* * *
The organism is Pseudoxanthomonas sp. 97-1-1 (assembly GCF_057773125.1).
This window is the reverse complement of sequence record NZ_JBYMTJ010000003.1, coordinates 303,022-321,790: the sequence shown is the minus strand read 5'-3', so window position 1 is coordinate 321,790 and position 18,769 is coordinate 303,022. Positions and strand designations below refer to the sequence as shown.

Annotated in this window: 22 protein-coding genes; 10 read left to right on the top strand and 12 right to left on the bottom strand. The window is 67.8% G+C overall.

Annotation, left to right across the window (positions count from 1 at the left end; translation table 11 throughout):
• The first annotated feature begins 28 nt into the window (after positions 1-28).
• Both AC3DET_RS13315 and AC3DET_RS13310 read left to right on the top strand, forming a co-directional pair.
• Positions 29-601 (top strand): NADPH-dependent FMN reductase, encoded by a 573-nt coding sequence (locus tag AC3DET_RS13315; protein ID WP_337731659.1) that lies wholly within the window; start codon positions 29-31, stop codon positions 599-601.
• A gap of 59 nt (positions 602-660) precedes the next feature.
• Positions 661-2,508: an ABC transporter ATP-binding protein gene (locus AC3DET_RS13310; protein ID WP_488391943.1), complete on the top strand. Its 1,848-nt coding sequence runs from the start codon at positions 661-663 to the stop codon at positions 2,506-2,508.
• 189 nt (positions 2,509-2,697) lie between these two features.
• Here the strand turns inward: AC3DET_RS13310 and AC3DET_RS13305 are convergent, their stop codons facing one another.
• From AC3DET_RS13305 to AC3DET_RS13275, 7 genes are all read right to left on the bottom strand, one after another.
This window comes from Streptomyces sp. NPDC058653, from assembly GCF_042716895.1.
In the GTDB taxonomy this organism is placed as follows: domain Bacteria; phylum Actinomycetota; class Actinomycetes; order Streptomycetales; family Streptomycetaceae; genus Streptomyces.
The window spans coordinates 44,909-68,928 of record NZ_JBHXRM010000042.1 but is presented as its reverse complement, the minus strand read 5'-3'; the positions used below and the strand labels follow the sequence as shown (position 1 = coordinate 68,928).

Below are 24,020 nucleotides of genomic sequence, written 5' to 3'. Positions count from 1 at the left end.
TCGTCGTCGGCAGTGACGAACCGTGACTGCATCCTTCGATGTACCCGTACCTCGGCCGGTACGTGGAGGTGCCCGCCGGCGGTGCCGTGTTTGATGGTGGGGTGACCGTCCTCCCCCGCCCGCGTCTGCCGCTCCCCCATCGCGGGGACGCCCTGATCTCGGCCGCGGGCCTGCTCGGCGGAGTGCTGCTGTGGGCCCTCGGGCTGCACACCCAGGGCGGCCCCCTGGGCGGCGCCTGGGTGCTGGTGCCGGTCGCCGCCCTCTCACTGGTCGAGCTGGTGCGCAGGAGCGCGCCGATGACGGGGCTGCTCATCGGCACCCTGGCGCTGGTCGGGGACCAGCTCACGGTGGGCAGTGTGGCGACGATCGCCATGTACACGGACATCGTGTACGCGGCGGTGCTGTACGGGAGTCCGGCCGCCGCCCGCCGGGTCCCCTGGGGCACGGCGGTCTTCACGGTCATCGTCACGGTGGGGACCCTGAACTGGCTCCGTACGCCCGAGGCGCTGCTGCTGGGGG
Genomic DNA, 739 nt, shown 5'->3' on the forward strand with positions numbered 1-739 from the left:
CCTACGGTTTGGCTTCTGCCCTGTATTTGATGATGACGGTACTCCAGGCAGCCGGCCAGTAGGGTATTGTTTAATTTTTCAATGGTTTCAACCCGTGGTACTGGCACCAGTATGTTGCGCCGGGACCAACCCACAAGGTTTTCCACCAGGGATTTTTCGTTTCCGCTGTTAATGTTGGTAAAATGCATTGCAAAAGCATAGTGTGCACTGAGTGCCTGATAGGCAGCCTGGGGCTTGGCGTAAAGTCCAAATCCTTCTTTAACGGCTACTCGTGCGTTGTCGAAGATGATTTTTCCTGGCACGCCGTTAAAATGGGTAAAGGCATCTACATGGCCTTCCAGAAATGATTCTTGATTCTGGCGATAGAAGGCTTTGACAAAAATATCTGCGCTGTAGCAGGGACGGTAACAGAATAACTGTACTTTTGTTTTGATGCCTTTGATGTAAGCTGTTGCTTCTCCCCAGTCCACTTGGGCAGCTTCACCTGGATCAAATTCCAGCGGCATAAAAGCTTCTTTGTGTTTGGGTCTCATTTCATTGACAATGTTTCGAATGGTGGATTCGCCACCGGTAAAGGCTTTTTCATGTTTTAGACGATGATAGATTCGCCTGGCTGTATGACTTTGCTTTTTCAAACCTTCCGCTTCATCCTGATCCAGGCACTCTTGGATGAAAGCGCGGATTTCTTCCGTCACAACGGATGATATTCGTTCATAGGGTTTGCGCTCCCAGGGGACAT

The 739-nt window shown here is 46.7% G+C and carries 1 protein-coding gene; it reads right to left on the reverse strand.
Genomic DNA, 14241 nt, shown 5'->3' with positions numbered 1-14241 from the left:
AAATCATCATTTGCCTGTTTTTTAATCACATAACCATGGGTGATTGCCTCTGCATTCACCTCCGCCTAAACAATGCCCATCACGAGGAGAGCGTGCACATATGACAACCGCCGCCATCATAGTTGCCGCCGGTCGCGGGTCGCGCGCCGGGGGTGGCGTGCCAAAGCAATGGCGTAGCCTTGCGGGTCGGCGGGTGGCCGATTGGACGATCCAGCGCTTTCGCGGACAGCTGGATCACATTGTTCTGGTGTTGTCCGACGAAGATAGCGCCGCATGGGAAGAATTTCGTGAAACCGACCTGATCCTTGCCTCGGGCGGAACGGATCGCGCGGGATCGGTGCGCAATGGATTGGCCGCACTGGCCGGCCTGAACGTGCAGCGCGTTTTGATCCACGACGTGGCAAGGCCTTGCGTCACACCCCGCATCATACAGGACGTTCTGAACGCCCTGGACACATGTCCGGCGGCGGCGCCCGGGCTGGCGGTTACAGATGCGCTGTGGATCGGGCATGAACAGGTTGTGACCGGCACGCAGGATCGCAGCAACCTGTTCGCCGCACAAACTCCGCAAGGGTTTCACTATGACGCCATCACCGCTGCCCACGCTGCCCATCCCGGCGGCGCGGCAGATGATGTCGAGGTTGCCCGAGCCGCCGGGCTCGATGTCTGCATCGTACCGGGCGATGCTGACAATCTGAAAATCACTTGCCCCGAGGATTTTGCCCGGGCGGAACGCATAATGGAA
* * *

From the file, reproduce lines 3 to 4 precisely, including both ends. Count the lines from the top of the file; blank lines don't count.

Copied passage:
Annotated in this window: 22 protein-coding genes; 10 read left to right on the top strand and 12 right to left on the bottom strand. The window is 67.8% G+C overall.

Annotation, left to right across the window (positions count from 1 at the left end; translation table 11 throughout):